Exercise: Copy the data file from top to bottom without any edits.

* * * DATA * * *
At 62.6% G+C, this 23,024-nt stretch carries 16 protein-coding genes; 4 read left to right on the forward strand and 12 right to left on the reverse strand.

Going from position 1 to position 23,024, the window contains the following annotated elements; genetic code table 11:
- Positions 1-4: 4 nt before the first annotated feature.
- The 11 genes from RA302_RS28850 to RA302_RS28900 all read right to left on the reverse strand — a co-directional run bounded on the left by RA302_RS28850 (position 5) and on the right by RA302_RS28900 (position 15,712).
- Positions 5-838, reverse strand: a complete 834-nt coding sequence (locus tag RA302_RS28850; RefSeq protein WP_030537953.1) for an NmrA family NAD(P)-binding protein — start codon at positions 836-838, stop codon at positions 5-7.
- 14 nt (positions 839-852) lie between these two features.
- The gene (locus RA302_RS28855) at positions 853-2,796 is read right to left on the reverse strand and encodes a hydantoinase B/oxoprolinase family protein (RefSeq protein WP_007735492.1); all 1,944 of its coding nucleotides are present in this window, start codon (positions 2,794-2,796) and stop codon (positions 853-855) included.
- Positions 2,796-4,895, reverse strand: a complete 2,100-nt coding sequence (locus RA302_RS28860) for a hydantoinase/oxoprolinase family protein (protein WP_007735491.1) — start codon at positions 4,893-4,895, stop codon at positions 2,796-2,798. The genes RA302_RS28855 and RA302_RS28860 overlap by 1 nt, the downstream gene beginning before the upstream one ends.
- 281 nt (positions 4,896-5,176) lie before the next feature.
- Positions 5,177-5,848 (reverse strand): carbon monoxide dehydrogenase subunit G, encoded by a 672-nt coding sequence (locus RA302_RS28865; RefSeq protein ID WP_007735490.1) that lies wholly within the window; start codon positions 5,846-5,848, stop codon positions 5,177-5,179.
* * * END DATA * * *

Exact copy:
At 62.6% G+C, this 23,024-nt stretch carries 16 protein-coding genes; 4 read left to right on the forward strand and 12 right to left on the reverse strand.

Going from position 1 to position 23,024, the window contains the following annotated elements; genetic code table 11:
- Positions 1-4: 4 nt before the first annotated feature.
- The 11 genes from RA302_RS28850 to RA302_RS28900 all read right to left on the reverse strand — a co-directional run bounded on the left by RA302_RS28850 (position 5) and on the right by RA302_RS28900 (position 15,712).
- Positions 5-838, reverse strand: a complete 834-nt coding sequence (locus tag RA302_RS28850; RefSeq protein WP_030537953.1) for an NmrA family NAD(P)-binding protein — start codon at positions 836-838, stop codon at positions 5-7.
- 14 nt (positions 839-852) lie between these two features.
- The gene (locus RA302_RS28855) at positions 853-2,796 is read right to left on the reverse strand and encodes a hydantoinase B/oxoprolinase family protein (RefSeq protein WP_007735492.1); all 1,944 of its coding nucleotides are present in this window, start codon (positions 2,794-2,796) and stop codon (positions 853-855) included.
- Positions 2,796-4,895, reverse strand: a complete 2,100-nt coding sequence (locus RA302_RS28860) for a hydantoinase/oxoprolinase family protein (protein WP_007735491.1) — start codon at positions 4,893-4,895, stop codon at positions 2,796-2,798. The genes RA302_RS28855 and RA302_RS28860 overlap by 1 nt, the downstream gene beginning before the upstream one ends.
- 281 nt (positions 4,896-5,176) lie before the next feature.
- Positions 5,177-5,848 (reverse strand): carbon monoxide dehydrogenase subunit G, encoded by a 672-nt coding sequence (locus RA302_RS28865; RefSeq protein ID WP_007735490.1) that lies wholly within the window; start codon positions 5,846-5,848, stop codon positions 5,177-5,179.